Don’t even think about becoming a freelance translator unless you have these 4 essential skills
1. Technical skills
Having a professional freelance translator website is an absolute necessity. A great website can simultaneously operate as a marketing tool, a store platform, a display of works and skills, a communication channel and as an engine for branding. Of course, you can hire web developers who will help you launch a website. I would not advise you to do so. I would strongly recommend you to take some web-building courses, purchase a few books or just keep reading blogs on how to launch and keep web-sites. As a freelance translator you have to build your own business and empire and you will have to keep your website daily updated.
Don’t be afraid! I have good news for you: today there is no need to know coding to build fetching web pages from scratch. You can create your own unique web-presence by going for a plain WordPress blog with a ready made theme. All you will have to do is just to look for images from stock resources, edit them with Canva and upload to your website.
2. Marketing skills
When you launched a website, you need to dress it in a smart way. Like with technical skills, you will have to master marketing ones as well. And there is a wide range of options for this: you can either enroll in the courses, purchase books or study online free resources. What should you learn to do?
First of all develop your freelance translator marketing strategy, carry out keyword research, i.e. find the keywords which will bring your prospects to your website. Start blogging on the topics you are an expert and with relevant keywords in translation business. Create social media accounts (Facebook, Twitter, Linkedin). Each has their advantages as well as their drawbacks. No matter which platform you go with, take the time to master them because you will want to be active in order to have any success. If you choose Facebook or LinkedIn, you should consider joining several of the groups they offer. Pick the ones that your client base would likely be involved with and then become active. Ask thoughtful questions, give helpful answers whenever someone needs one. No matter which platform you join, you will be able to post updates anytime you publish a blog post on your website. Be sure to write an enticing blurb, provide a link and a photo. This will get people clicking off the social site and onto your blog where you can get them to subscribe to your newsletter.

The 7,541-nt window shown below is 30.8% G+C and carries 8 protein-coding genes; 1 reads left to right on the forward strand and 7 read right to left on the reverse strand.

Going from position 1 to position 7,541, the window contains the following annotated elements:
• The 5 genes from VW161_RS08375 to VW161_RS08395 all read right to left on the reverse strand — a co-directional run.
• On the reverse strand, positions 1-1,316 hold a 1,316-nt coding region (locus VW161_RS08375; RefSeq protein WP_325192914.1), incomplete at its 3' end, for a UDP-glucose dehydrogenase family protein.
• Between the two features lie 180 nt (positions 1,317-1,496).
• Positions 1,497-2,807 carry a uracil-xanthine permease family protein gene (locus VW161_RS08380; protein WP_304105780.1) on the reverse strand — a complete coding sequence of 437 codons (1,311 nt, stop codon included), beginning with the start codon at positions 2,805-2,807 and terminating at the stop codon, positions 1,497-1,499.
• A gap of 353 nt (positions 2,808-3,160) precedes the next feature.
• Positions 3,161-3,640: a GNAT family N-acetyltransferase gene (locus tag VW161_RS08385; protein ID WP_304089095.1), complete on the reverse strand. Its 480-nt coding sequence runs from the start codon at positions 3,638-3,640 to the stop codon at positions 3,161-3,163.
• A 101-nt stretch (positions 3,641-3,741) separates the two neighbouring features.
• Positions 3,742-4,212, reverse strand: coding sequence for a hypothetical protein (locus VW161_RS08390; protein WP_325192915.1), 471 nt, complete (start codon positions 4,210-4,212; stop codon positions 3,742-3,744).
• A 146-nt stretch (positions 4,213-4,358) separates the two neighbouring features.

3. Time management skills
Time management is one of the necessary significant skills to be possessed by a freelancer translator so as maintain a productive work schedule. Most importantly, this skill is associated with creating estimates of work that you are going to do. As a freelancer translator, you have to impress your clients by providing timely delivery of work. Therefore, you have to estimate how much and what type of task you can perform within a particular time.
It is essential to know how you spend your time. That may seem obvious, but how many times have you sat down at your computer only to get up two hours later without having done what you set out to do? E-mail and web browsing can be real time-sinks. A good way to get a handle on how you spend your time is to install an application tracking program on your computer. These let you know which applications and websites you have open and how much time you have spent on them. This information can be a real eye opener and good time management doesn’t get much easier than that.
4. Customer service skills.
As a freelancer translator, when you bid for a project there are probably at least five, possibly ten other highly skilled translators bidding for the same work. A few years ago your price and your portfolio were the most important factors in winning work, today it isn’t strictly true. Today the price isn’t a large factor in most business decisions. What truly matters is the customer support. Great customer service delivers a great working relationship, and it’s relationships upon which quotes are accepted and invoices are paid. It’s not your translation or localization project, but rather the relationships you build that put money in your bank account.